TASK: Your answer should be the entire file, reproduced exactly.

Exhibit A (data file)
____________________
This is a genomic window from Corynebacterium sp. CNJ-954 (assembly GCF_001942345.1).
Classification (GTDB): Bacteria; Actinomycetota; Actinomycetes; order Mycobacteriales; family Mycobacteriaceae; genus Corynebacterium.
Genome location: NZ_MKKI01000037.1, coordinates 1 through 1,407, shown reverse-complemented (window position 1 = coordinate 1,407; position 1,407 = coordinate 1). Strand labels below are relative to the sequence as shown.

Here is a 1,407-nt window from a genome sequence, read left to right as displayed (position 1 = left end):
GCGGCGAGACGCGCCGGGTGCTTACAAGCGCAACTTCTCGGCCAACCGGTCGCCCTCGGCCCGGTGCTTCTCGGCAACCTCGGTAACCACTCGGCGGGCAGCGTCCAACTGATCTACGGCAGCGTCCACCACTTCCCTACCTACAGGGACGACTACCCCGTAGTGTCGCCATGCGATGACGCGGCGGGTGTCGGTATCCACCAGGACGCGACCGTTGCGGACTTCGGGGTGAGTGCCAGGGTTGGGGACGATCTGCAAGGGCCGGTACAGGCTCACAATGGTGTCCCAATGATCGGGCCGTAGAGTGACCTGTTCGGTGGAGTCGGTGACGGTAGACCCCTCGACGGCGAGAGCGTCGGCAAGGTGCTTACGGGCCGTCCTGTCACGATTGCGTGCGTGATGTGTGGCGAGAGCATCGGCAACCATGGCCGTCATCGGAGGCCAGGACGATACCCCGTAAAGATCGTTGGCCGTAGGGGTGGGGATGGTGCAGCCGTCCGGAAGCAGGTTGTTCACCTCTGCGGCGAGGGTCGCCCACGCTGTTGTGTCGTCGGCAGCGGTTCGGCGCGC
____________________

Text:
This is a genomic window from Corynebacterium sp. CNJ-954 (assembly GCF_001942345.1).
Classification (GTDB): Bacteria; Actinomycetota; Actinomycetes; order Mycobacteriales; family Mycobacteriaceae; genus Corynebacterium.
Genome location: NZ_MKKI01000037.1, coordinates 1 through 1,407, shown reverse-complemented (window position 1 = coordinate 1,407; position 1,407 = coordinate 1). Strand labels below are relative to the sequence as shown.

Here is a 1,407-nt window from a genome sequence, read left to right as displayed (position 1 = left end):
GCGGCGAGACGCGCCGGGTGCTTACAAGCGCAACTTCTCGGCCAACCGGTCGCCCTCGGCCCGGTGCTTCTCGGCAACCTCGGTAACCACTCGGCGGGCAGCGTCCAACTGATCTACGGCAGCGTCCACCACTTCCCTACCTACAGGGACGACTACCCCGTAGTGTCGCCATGCGATGACGCGGCGGGTGTCGGTATCCACCAGGACGCGACCGTTGCGGACTTCGGGGTGAGTGCCAGGGTTGGGGACGATCTGCAAGGGCCGGTACAGGCTCACAATGGTGTCCCAATGATCGGGCCGTAGAGTGACCTGTTCGGTGGAGTCGGTGACGGTAGACCCCTCGACGGCGAGAGCGTCGGCAAGGTGCTTACGGGCCGTCCTGTCACGATTGCGTGCGTGATGTGTGGCGAGAGCATCGGCAACCATGGCCGTCATCGGAGGCCAGGACGATACCCCGTAAAGATCGTTGGCCGTAGGGGTGGGGATGGTGCAGCCGTCCGGAAGCAGGTTGTTCACCTCTGCGGCGAGGGTCGCCCACGCTGTTGTGTCGTCGGCAGCGGTTCGGCGCGC